Deaf people benefit from far better vision then those with five fully-functioning senses, experts have found.
For years, it has been suggested that people who have an impaired sense benefit from improvements in others, but until now this has not been explained.
However, specialists at the University of Western Ontario have discovered there is a causal link between enhanced visual abilities and reorganisation of the part of the brain that usually handles auditory input in congenitally deaf cats.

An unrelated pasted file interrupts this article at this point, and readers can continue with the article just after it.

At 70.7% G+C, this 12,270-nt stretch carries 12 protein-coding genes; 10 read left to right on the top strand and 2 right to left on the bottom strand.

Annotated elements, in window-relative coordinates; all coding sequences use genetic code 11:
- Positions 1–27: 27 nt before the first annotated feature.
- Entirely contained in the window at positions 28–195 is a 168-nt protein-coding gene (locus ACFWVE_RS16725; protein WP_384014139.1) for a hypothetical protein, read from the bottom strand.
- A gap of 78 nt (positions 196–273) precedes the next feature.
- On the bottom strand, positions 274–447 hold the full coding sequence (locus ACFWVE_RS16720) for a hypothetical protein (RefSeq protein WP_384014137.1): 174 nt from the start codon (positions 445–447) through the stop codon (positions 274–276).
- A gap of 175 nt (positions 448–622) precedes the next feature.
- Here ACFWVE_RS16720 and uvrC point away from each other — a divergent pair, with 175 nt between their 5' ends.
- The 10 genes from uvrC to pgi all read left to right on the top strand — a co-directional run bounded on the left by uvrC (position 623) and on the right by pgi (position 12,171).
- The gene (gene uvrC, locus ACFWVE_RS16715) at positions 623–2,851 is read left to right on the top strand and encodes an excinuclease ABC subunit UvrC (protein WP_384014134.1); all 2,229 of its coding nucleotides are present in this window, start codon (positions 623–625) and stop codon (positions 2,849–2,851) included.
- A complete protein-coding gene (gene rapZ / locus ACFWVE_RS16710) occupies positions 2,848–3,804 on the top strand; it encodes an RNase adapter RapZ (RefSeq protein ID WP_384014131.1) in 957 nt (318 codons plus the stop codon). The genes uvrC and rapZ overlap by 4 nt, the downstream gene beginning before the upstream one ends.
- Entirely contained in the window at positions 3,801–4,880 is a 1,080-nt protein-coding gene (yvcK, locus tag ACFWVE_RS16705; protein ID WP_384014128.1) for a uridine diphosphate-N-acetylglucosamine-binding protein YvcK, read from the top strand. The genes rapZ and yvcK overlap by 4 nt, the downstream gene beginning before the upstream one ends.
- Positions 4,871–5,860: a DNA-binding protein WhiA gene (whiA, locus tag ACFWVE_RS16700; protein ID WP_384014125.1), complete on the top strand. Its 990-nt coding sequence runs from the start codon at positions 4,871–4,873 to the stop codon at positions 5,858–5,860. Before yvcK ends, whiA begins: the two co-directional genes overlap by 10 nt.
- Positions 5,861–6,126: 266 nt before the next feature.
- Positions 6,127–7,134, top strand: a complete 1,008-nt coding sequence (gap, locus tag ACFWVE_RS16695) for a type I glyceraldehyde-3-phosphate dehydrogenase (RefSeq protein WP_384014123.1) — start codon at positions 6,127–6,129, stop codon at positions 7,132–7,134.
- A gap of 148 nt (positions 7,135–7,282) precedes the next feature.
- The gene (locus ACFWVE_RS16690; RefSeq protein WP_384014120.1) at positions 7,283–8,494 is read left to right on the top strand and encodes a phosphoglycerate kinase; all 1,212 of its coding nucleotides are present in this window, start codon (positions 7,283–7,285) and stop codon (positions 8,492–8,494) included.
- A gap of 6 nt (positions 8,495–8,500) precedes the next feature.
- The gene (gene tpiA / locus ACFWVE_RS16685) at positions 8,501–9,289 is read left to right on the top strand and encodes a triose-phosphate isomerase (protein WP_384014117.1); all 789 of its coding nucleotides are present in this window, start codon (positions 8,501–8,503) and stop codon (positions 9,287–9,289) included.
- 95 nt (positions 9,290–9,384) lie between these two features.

According to the study, led by Stephen Lomber of the Centre for Brain and Mind, the part of the auditory cortex that would normally pick up peripheral sound enhances peripheral vision, leading the researchers to conclude the function stays the same but switches from auditory to visual.
"The brain is very efficient, and doesn"t let unused space go to waste. The brain wants to compensate for the lost sense with enhancements that are beneficial," he added.
It comes after researchers at the Georgetown University Medical Center in the US claimed that blind people use specialised modules in the visual cortex that process the spatial location of an object when a person localises it.
by Alexa Kaczka